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Record number of new mayors and young members revealed

Voters in the 2019 local elections have elected the largest number of new mayors in 30 years, with 26 candidates set to don mayoral chains for the first time later this month.

This injection of new blood into the sector has been mirrored in other areas, with record numbers of younger candidates and women joining local bodies across the country.

“The number of new mayors really challenges the narrative that incumbents can pretty much walk back into office,” says LGNZ Principal Policy Advisor Dr Mike Reid.

A preliminary count reveals the number of elected members under 40 years of age has increased by at least a third.

In particular, the cohort under 30 has doubled. At 18 years of age, the youngest is School Strike 4 Climate Organiser and now Kāpiti Coast District Councillor, Sophie Handford, while Rotorua Lakes and Nelson City voters have each elected a 19-year-old representative on their councils – Fisher Wang and Rohan O'Neill-Stevens.

Early analysis has also revealed an increase in under 40s on rural and regional councils, reflecting increased youth concern around environmental issues and climate change.

“Young people are thinking globally and acting locally, and recognise that standing for and getting involved with council is one of the best ways to make positive change in their communities.”

The number of women in local government appears to be up, but will need to be confirmed once all members are sworn in. However, the number of women winning mayoralties has increased to 20, up from 13 at the last election.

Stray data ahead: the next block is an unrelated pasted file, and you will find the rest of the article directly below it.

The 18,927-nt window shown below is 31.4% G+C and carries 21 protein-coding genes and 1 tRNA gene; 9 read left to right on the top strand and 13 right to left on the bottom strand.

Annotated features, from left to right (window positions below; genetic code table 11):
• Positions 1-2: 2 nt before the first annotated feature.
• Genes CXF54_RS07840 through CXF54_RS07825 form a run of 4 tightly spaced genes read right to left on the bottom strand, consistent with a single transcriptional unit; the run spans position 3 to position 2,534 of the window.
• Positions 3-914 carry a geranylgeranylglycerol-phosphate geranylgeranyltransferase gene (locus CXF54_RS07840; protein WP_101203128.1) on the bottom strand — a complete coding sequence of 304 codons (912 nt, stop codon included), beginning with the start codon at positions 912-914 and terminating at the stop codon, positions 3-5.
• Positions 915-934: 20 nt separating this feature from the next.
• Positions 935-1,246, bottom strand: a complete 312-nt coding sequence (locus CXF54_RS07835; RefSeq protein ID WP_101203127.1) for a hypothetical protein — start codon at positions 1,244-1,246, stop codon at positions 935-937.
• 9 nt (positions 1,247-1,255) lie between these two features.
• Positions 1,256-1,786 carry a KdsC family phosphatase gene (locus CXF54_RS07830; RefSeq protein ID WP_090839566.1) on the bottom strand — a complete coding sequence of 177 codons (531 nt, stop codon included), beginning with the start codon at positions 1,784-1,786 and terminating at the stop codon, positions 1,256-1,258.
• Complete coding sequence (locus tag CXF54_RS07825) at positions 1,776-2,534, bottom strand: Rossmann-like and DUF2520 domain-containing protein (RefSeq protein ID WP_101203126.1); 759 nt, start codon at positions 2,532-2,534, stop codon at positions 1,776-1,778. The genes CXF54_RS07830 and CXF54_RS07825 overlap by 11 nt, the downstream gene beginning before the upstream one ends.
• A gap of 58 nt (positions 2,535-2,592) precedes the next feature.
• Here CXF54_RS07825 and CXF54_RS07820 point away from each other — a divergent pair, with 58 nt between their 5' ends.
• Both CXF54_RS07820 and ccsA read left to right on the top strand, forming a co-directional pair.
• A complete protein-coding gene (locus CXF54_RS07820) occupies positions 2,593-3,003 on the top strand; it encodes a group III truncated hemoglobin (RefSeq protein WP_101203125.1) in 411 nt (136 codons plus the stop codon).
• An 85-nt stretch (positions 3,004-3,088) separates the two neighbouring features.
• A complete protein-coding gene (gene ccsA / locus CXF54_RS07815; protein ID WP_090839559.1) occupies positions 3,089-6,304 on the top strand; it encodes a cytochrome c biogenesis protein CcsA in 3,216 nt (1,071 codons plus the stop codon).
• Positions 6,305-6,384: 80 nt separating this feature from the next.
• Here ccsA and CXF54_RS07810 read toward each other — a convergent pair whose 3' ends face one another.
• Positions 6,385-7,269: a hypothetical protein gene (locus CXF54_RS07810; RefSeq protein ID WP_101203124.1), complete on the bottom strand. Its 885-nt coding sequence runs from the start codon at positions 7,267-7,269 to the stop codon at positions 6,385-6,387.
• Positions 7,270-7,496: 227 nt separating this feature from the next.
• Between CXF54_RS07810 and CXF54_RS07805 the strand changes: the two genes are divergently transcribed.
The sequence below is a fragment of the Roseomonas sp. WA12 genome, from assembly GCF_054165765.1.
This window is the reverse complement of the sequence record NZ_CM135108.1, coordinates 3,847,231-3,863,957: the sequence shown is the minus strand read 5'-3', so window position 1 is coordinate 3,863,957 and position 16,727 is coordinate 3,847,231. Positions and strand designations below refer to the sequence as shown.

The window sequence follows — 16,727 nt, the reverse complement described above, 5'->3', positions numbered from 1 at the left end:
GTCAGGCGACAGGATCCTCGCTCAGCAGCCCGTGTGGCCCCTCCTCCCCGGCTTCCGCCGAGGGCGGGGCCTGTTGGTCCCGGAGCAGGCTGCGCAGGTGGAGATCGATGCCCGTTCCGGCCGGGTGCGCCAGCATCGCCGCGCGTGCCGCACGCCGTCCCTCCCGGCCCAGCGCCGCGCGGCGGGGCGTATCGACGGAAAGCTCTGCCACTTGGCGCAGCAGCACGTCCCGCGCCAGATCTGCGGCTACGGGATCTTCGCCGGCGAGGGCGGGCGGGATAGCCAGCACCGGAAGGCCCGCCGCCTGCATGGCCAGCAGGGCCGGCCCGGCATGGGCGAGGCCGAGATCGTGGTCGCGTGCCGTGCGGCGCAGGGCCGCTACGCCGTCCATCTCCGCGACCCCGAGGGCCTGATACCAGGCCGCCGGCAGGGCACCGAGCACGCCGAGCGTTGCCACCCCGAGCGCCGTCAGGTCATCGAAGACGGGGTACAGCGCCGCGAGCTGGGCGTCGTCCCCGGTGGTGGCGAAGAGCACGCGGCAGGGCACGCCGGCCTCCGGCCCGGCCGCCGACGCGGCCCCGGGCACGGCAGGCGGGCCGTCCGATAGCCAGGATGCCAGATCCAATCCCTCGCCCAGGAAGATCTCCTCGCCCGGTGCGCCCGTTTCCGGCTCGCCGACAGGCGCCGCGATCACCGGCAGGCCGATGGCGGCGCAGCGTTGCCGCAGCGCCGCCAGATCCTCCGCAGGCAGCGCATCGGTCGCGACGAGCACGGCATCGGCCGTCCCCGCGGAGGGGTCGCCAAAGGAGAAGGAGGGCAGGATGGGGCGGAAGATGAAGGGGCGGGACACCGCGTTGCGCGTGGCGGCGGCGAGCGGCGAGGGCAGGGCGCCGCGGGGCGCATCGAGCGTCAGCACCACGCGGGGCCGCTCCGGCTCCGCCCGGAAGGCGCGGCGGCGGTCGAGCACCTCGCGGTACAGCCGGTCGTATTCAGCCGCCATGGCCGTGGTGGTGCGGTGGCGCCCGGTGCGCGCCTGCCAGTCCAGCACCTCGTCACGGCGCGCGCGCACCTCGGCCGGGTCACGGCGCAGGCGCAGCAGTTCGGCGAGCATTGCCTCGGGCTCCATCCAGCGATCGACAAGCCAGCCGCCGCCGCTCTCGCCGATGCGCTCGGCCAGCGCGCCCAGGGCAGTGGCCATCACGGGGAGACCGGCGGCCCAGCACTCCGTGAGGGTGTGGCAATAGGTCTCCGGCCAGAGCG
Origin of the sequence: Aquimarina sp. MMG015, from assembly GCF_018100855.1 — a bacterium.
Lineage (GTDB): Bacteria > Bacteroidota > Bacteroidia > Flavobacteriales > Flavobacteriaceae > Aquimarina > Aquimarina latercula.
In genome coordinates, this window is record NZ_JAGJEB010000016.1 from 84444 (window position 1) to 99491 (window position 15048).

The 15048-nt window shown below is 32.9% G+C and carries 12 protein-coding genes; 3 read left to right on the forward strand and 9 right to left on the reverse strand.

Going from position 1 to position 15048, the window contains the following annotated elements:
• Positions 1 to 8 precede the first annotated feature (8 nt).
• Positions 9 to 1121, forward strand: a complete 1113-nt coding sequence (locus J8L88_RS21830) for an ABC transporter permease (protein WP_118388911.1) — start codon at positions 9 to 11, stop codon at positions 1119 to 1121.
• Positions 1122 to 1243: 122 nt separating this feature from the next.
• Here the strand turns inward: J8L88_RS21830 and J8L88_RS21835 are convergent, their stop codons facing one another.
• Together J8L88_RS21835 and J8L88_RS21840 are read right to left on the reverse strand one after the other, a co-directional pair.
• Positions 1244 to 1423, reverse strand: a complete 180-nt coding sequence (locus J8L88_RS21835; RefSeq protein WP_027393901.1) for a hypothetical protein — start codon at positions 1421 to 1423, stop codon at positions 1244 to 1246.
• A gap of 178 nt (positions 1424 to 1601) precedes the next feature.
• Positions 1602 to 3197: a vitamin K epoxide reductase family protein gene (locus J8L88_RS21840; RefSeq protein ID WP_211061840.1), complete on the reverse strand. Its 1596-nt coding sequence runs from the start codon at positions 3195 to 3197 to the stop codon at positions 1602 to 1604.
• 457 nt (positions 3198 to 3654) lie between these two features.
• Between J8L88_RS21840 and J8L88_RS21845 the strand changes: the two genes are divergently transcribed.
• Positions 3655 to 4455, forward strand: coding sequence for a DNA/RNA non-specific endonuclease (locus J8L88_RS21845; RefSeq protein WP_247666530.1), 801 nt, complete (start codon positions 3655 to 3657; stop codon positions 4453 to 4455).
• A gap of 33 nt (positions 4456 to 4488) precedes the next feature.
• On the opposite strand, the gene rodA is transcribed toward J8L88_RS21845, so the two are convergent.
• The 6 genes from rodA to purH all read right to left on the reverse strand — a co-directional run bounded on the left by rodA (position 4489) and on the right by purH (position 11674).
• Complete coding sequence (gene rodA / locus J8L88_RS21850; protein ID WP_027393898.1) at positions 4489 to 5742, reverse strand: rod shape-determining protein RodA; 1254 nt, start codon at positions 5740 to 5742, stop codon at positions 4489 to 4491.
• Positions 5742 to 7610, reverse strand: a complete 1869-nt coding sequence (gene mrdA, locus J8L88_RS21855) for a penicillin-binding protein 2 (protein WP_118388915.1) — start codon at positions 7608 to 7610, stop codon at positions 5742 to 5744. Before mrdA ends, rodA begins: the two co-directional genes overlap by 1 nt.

Standout areas for women on council include the Hawke’s Bay region, where four out of five mayors are women, the East Coast, where three of the five councils have new female mayors and Wellington City Council where 64% of the elected members are women. Currently, 38% of elected members are women.

“The number of women wearing the mayoral chains has increased, and early indications suggests the number across councils, community boards and local boards will too.”

Similarly, while the Wairoa District Council has confirmed that five of their six councillors are of Māori descent, demographic and ethnic information for all elected members will only be known once members disclose this information after they are sworn in.

The average voter turnout at territorial authorities across the country was 48.3%. The 20 councils with the highest voter turnout were:

1. Chatham Islands Council - 68.8%

2. Westland District Council - 63.90%

3. Grey District Council - 63.1%

4. Kaikoura District Council - 61.3%

5. Mackenzie District Council - 60.5%

6. Hurunui District Council - 57.1%

7. Buller District Council 56.9%

8. Carterton District Council - 56.3%

9. Central Otago District Council - 56.2%

10. South Wairarapa District Council - 55.6%

11. Ashburton District Council - 55.0%

12. Timaru District Council - 55.0%

13. Horowhenua District Council - 54.5%

14. Central Hawke's Bay District Council - 54.5%

15. Waitaki District Council - 54.3%

16. Thames-Coromandel District Council - 53.60

17. Invercargill City Council - 53.0%

18. Opotiki District Council - 53.0%

19. Waitomo District Council - 52.6%

20. Taupo District Council - 52.1%


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